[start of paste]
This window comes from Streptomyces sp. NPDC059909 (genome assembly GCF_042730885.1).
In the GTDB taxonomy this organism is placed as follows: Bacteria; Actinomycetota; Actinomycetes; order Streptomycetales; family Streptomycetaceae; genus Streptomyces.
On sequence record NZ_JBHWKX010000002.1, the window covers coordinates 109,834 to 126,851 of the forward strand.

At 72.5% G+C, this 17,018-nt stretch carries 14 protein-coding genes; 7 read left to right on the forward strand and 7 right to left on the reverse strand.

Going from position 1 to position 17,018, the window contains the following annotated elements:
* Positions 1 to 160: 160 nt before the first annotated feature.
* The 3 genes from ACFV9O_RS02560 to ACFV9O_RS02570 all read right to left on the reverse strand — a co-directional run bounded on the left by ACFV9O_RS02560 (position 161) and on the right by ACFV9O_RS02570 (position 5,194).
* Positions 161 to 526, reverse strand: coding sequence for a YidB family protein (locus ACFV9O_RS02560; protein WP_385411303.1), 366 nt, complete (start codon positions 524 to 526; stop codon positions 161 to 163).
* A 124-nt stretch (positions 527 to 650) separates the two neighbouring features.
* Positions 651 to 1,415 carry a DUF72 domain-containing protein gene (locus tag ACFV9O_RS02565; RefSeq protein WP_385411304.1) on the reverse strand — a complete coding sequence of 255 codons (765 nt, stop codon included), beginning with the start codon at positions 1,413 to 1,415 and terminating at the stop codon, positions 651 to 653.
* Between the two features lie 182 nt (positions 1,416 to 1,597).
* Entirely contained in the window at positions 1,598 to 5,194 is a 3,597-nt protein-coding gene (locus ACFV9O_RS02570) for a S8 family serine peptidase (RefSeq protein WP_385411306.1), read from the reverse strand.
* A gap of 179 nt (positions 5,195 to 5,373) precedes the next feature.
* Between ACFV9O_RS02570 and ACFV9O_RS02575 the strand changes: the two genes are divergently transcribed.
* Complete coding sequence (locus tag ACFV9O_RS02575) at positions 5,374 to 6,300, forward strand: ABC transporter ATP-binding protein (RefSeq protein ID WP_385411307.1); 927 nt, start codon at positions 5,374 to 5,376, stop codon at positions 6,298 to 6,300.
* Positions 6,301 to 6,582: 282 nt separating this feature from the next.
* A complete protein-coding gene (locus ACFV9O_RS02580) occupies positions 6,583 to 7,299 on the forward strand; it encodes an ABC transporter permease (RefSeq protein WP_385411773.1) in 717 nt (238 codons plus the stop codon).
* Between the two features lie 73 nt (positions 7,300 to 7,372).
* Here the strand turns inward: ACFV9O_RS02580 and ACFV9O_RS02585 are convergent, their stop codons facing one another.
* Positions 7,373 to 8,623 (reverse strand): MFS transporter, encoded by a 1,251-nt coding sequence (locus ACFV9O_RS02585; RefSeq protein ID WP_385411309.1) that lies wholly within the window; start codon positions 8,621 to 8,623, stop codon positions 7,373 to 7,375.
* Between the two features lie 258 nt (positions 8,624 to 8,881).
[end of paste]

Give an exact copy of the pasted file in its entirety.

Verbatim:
This window comes from Streptomyces sp. NPDC059909 (genome assembly GCF_042730885.1).
In the GTDB taxonomy this organism is placed as follows: Bacteria; Actinomycetota; Actinomycetes; order Streptomycetales; family Streptomycetaceae; genus Streptomyces.
On sequence record NZ_JBHWKX010000002.1, the window covers coordinates 109,834 to 126,851 of the forward strand.

At 72.5% G+C, this 17,018-nt stretch carries 14 protein-coding genes; 7 read left to right on the forward strand and 7 right to left on the reverse strand.

Going from position 1 to position 17,018, the window contains the following annotated elements:
* Positions 1 to 160: 160 nt before the first annotated feature.
* The 3 genes from ACFV9O_RS02560 to ACFV9O_RS02570 all read right to left on the reverse strand — a co-directional run bounded on the left by ACFV9O_RS02560 (position 161) and on the right by ACFV9O_RS02570 (position 5,194).
* Positions 161 to 526, reverse strand: coding sequence for a YidB family protein (locus ACFV9O_RS02560; protein WP_385411303.1), 366 nt, complete (start codon positions 524 to 526; stop codon positions 161 to 163).
* A 124-nt stretch (positions 527 to 650) separates the two neighbouring features.
* Positions 651 to 1,415 carry a DUF72 domain-containing protein gene (locus tag ACFV9O_RS02565; RefSeq protein WP_385411304.1) on the reverse strand — a complete coding sequence of 255 codons (765 nt, stop codon included), beginning with the start codon at positions 1,413 to 1,415 and terminating at the stop codon, positions 651 to 653.
* Between the two features lie 182 nt (positions 1,416 to 1,597).
* Entirely contained in the window at positions 1,598 to 5,194 is a 3,597-nt protein-coding gene (locus ACFV9O_RS02570) for a S8 family serine peptidase (RefSeq protein WP_385411306.1), read from the reverse strand.
* A gap of 179 nt (positions 5,195 to 5,373) precedes the next feature.
* Between ACFV9O_RS02570 and ACFV9O_RS02575 the strand changes: the two genes are divergently transcribed.
* Complete coding sequence (locus tag ACFV9O_RS02575) at positions 5,374 to 6,300, forward strand: ABC transporter ATP-binding protein (RefSeq protein ID WP_385411307.1); 927 nt, start codon at positions 5,374 to 5,376, stop codon at positions 6,298 to 6,300.
* Positions 6,301 to 6,582: 282 nt separating this feature from the next.
* A complete protein-coding gene (locus ACFV9O_RS02580) occupies positions 6,583 to 7,299 on the forward strand; it encodes an ABC transporter permease (RefSeq protein WP_385411773.1) in 717 nt (238 codons plus the stop codon).
* Between the two features lie 73 nt (positions 7,300 to 7,372).
* Here the strand turns inward: ACFV9O_RS02580 and ACFV9O_RS02585 are convergent, their stop codons facing one another.
* Positions 7,373 to 8,623 (reverse strand): MFS transporter, encoded by a 1,251-nt coding sequence (locus ACFV9O_RS02585; RefSeq protein ID WP_385411309.1) that lies wholly within the window; start codon positions 8,621 to 8,623, stop codon positions 7,373 to 7,375.
* Between the two features lie 258 nt (positions 8,624 to 8,881).